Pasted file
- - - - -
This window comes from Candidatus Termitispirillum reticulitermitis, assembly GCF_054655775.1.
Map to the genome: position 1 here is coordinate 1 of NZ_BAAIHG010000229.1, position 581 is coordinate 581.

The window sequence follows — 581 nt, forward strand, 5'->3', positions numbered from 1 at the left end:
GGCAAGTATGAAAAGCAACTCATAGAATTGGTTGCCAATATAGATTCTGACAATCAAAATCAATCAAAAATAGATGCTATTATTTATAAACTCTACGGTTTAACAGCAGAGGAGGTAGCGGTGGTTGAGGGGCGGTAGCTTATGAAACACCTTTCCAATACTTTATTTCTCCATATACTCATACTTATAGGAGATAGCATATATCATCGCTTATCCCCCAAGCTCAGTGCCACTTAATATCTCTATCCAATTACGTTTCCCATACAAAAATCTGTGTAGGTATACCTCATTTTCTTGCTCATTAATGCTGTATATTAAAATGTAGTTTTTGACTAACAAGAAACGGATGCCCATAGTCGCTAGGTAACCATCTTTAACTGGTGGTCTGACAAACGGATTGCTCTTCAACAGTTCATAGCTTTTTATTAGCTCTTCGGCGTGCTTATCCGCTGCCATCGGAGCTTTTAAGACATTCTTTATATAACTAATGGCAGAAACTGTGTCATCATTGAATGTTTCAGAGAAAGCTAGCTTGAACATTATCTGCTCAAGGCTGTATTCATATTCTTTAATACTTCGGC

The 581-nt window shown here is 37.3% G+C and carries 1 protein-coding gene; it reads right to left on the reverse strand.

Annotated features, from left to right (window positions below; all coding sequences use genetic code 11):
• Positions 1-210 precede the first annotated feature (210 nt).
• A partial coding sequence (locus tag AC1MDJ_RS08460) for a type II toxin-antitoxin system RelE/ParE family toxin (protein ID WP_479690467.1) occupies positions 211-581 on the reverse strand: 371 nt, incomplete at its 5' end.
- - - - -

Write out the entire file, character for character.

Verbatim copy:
This window comes from Candidatus Termitispirillum reticulitermitis, assembly GCF_054655775.1.
Map to the genome: position 1 here is coordinate 1 of NZ_BAAIHG010000229.1, position 581 is coordinate 581.

The window sequence follows — 581 nt, forward strand, 5'->3', positions numbered from 1 at the left end:
GGCAAGTATGAAAAGCAACTCATAGAATTGGTTGCCAATATAGATTCTGACAATCAAAATCAATCAAAAATAGATGCTATTATTTATAAACTCTACGGTTTAACAGCAGAGGAGGTAGCGGTGGTTGAGGGGCGGTAGCTTATGAAACACCTTTCCAATACTTTATTTCTCCATATACTCATACTTATAGGAGATAGCATATATCATCGCTTATCCCCCAAGCTCAGTGCCACTTAATATCTCTATCCAATTACGTTTCCCATACAAAAATCTGTGTAGGTATACCTCATTTTCTTGCTCATTAATGCTGTATATTAAAATGTAGTTTTTGACTAACAAGAAACGGATGCCCATAGTCGCTAGGTAACCATCTTTAACTGGTGGTCTGACAAACGGATTGCTCTTCAACAGTTCATAGCTTTTTATTAGCTCTTCGGCGTGCTTATCCGCTGCCATCGGAGCTTTTAAGACATTCTTTATATAACTAATGGCAGAAACTGTGTCATCATTGAATGTTTCAGAGAAAGCTAGCTTGAACATTATCTGCTCAAGGCTGTATTCATATTCTTTAATACTTCGGC

The 581-nt window shown here is 37.3% G+C and carries 1 protein-coding gene; it reads right to left on the reverse strand.

Annotated features, from left to right (window positions below; all coding sequences use genetic code 11):
• Positions 1-210 precede the first annotated feature (210 nt).
• A partial coding sequence (locus tag AC1MDJ_RS08460) for a type II toxin-antitoxin system RelE/ParE family toxin (protein ID WP_479690467.1) occupies positions 211-581 on the reverse strand: 371 nt, incomplete at its 5' end.